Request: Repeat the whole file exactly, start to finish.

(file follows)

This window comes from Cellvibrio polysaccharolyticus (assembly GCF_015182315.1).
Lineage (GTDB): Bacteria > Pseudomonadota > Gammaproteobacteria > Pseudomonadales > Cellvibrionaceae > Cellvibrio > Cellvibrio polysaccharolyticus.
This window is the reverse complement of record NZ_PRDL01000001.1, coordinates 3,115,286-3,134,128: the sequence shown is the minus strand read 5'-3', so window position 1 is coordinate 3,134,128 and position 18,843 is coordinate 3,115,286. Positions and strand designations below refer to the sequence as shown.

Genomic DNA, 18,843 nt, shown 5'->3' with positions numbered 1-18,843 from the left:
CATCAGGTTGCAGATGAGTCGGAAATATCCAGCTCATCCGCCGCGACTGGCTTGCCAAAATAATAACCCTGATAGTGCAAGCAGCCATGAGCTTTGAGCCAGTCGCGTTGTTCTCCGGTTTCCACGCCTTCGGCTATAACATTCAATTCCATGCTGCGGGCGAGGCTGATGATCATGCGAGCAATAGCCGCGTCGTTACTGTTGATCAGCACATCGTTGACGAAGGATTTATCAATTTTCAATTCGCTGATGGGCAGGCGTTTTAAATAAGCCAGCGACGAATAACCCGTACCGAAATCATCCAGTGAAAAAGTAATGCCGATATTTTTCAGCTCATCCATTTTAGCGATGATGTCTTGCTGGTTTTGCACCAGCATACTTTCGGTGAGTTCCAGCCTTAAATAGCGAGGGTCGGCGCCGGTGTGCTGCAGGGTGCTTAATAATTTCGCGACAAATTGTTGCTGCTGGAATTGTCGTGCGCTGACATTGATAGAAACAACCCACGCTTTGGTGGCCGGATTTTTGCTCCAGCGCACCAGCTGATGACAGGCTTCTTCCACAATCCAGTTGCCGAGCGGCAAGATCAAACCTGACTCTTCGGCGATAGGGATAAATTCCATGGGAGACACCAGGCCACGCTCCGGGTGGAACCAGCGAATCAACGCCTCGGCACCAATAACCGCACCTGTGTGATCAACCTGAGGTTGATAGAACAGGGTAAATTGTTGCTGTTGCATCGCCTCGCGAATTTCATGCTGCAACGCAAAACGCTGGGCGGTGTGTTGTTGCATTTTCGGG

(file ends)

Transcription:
This window comes from Cellvibrio polysaccharolyticus (assembly GCF_015182315.1).
Lineage (GTDB): Bacteria > Pseudomonadota > Gammaproteobacteria > Pseudomonadales > Cellvibrionaceae > Cellvibrio > Cellvibrio polysaccharolyticus.
This window is the reverse complement of record NZ_PRDL01000001.1, coordinates 3,115,286-3,134,128: the sequence shown is the minus strand read 5'-3', so window position 1 is coordinate 3,134,128 and position 18,843 is coordinate 3,115,286. Positions and strand designations below refer to the sequence as shown.

Genomic DNA, 18,843 nt, shown 5'->3' with positions numbered 1-18,843 from the left:
CATCAGGTTGCAGATGAGTCGGAAATATCCAGCTCATCCGCCGCGACTGGCTTGCCAAAATAATAACCCTGATAGTGCAAGCAGCCATGAGCTTTGAGCCAGTCGCGTTGTTCTCCGGTTTCCACGCCTTCGGCTATAACATTCAATTCCATGCTGCGGGCGAGGCTGATGATCATGCGAGCAATAGCCGCGTCGTTACTGTTGATCAGCACATCGTTGACGAAGGATTTATCAATTTTCAATTCGCTGATGGGCAGGCGTTTTAAATAAGCCAGCGACGAATAACCCGTACCGAAATCATCCAGTGAAAAAGTAATGCCGATATTTTTCAGCTCATCCATTTTAGCGATGATGTCTTGCTGGTTTTGCACCAGCATACTTTCGGTGAGTTCCAGCCTTAAATAGCGAGGGTCGGCGCCGGTGTGCTGCAGGGTGCTTAATAATTTCGCGACAAATTGTTGCTGCTGGAATTGTCGTGCGCTGACATTGATAGAAACAACCCACGCTTTGGTGGCCGGATTTTTGCTCCAGCGCACCAGCTGATGACAGGCTTCTTCCACAATCCAGTTGCCGAGCGGCAAGATCAAACCTGACTCTTCGGCGATAGGGATAAATTCCATGGGAGACACCAGGCCACGCTCCGGGTGGAACCAGCGAATCAACGCCTCGGCACCAATAACCGCACCTGTGTGATCAACCTGAGGTTGATAGAACAGGGTAAATTGTTGCTGTTGCATCGCCTCGCGAATTTCATGCTGCAACGCAAAACGCTGGGCGGTGTGTTGTTGCATTTTCGGG